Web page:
How can healthcare professionals help reduce indoor air pollution and the subsequent transmission of airborne viruses?
Monitoring indoor air quality (IAQ) should be first on your list, as when you know what’s in the air you breathe you can take appropriate steps to improve it and then monitor the effectiveness of actions taken.
Whilst high levels of CO2 indicates that a room needs additional ventilation, there are other pollution elements that should be addressed, and which may become regulated in the near future. In fact, in September 2021 the World Health Organisation (WHO) adjusted almost all of its air quality guidelines downwards, slashing recommended safe limits in some cases by 75%, and warning that exceeding the new levels would pose significant risk to health. Poor air quality, especially Particulate Matter (PM1 and PM2.5), has the ability to penetrate the lungs, enter the bloodstream and cause respiratory and cardiovascular morbidity and disease.
Recent studies of COVID-19 in several countries identified links between air pollution and death rates, and more recent research has concluded that a small increase in air pollution leads to a large increase in the COVID-19 infectivity and mortality rate in England. Public Health England states in its report, ‘Estimation of costs to the NHS and social care due to the health impacts of air pollution’ that long-term exposure to particulate air pollution is estimated to have an effect equivalent to 29,000 deaths a year in the UK. In addition, the total NHS and social care cost due to PM2.5 and NO2 combined in 2017 was estimated to be £42.88 million (based on data where there is more robust evidence for an association), increasing to £157 million when diseases are included where there is currently less robust or emerging evidence for an association. These costs are estimated to rise to £8.3 billion by 2035.
It will take time to reduce air pollution and these harmful airborne pollutants can build up quickly in poorly ventilated spaces, causing indoor air pollution to be up to five times higher than that outside. And, as a quarter of hospitals and a third of GP surgeries in England are located in areas that exceed safe levels of air pollution, it is important to monitor indoor air quality. Using IAQ sensors that monitor multiple air pollutants in addition to CO2, allows building occupants to tackle other sources of pollutants that can be damaging to health, and that assist in the airborne transmission of bacteria and viruses.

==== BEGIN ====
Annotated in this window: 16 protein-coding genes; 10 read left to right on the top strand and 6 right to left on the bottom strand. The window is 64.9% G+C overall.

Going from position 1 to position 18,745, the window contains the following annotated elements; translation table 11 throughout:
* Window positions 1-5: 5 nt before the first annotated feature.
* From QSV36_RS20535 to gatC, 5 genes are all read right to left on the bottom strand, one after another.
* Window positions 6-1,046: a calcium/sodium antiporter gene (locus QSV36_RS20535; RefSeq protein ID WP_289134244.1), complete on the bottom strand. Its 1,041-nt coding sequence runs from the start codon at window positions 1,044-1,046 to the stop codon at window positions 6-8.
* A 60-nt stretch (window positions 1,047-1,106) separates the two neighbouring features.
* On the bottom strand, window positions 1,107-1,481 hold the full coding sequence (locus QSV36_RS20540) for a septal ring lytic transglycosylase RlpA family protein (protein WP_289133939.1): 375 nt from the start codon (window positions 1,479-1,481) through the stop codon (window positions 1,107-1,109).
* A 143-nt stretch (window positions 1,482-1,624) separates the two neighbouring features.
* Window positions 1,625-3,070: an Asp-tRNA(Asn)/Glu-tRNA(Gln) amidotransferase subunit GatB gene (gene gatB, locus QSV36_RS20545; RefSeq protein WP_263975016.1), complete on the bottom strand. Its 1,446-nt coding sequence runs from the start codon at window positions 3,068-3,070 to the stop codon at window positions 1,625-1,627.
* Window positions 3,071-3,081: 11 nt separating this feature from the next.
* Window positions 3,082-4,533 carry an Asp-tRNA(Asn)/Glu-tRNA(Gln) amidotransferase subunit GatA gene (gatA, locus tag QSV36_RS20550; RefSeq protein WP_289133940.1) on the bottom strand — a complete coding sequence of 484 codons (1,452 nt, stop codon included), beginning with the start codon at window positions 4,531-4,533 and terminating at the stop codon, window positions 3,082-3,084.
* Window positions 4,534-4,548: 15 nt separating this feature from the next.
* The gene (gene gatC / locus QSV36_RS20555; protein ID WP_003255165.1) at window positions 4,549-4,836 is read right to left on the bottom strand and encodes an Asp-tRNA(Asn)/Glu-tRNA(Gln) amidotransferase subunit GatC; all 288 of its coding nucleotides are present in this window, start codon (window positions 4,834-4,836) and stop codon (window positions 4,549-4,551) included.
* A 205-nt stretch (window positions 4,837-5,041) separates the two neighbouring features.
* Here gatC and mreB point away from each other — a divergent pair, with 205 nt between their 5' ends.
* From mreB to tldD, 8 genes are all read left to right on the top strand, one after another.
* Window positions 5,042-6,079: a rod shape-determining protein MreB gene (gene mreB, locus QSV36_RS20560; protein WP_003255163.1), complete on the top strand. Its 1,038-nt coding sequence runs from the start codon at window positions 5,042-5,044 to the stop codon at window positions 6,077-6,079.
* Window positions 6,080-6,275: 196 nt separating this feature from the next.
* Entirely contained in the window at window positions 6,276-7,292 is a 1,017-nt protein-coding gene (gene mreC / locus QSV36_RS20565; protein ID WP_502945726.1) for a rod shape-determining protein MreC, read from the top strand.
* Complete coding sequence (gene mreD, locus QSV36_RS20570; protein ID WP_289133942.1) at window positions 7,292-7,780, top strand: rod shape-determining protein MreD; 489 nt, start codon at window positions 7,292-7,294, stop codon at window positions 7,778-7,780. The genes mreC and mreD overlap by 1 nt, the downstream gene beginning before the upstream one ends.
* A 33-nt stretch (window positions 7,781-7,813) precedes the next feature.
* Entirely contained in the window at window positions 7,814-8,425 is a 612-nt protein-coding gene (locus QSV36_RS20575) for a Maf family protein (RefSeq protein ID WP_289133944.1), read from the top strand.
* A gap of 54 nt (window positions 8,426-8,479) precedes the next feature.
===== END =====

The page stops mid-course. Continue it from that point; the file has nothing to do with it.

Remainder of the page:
It is recommended to keep CO2 levels around 800ppm in healthcare settings which indicates a space is well ventilated, however, where readings are consistently over 1500ppm, action should be taken to improve ventilation.
In our quest for energy efficiency and a reduction in carbon emissions, we have made our buildings more air tight, preventing natural ventilation. In short, many of our buildings simply cannot breathe! Of course, many healthcare buildings bring in fresh air through mechanical ventilation units, and now the latest state of the art systems can automatically adjust airflow to suit the specific needs of rooms and zones, via building management systems, when they are linked to a network of air quality monitoring sensors. For older systems air handling units should be set to maximise outdoor air over recirculated air. It should be noted here that, some AC units only recirculate air and do not add fresh air to the mix. If your building has this type of system you should look to upgrade and follow the guidance below in the meantime.
Years of austerity measures has left the NHS with a mix of world-class, state-of-the-art facilities and Victorian hospitals no longer fit for purpose. In fact, in 2020/21 it was estimated that the total cost to eradicate backlog maintenance for the NHS estate was £9.2 billion.
Modern facilities within the NHS estate and other healthcare facilities are likely to have more than adequate mechanical ventilation systems, however, older buildings in many circumstances do not have this luxury. Many struggle to meet the NHS ventilation guidelines of six air changes per hour in wards, and other areas like offices and meeting rooms, outpatient clinics and waiting rooms, often have no means of ventilation apart from the opening of windows.
In these instances, high quality air purification and sterilisation units can remove contaminants from the air, including bacteria and viruses, making for safer indoor spaces. They cannot, however, reduce or remove CO2, so it’s advised to open windows regularly, avoiding rush hour at both ends of the day when CO2, NO2 and PM levels increase near busy roads. The introduction of fresh air will reduce CO2 which can be detrimental to health in its own right, and the filtration units will deal with other pollutants including PM, NO2, VOCs, mould spores, bacteria and viruses.
Air purification unit should incorporate a HEPA13 filter, that will capture 99.9 percent of particulate matter down to 1µg/m³ (micrograms per cubic meter of air), and a high grade activated carbon filter to reduce chemical pollutants (VOCs), NO2 and other gases. Some units also use UV-C light to kill 99.9 percent of airborne bacteria and viruses by damaging molecules in proteins, and these are particularly useful in a healthcare setting. The air change rate should be around six air changes per hour for the size of the space.
To support healthcare providers Evotech Air Quality is offering NHS organisations a free 12 month trial of the award winning Airthings sensors, with no obligation to buy. And, as it’s a scalable solution, any number of WiFi units from the range of sensors can be added at any time.
Evotech is exhibiting at the Infection Prevention and Control Conference next week at the National Conference Centre in Birmingham. Visit us on Stand 9 in the Britannia Suite where we’ll be showcasing the sensors and can answer any questions you may have.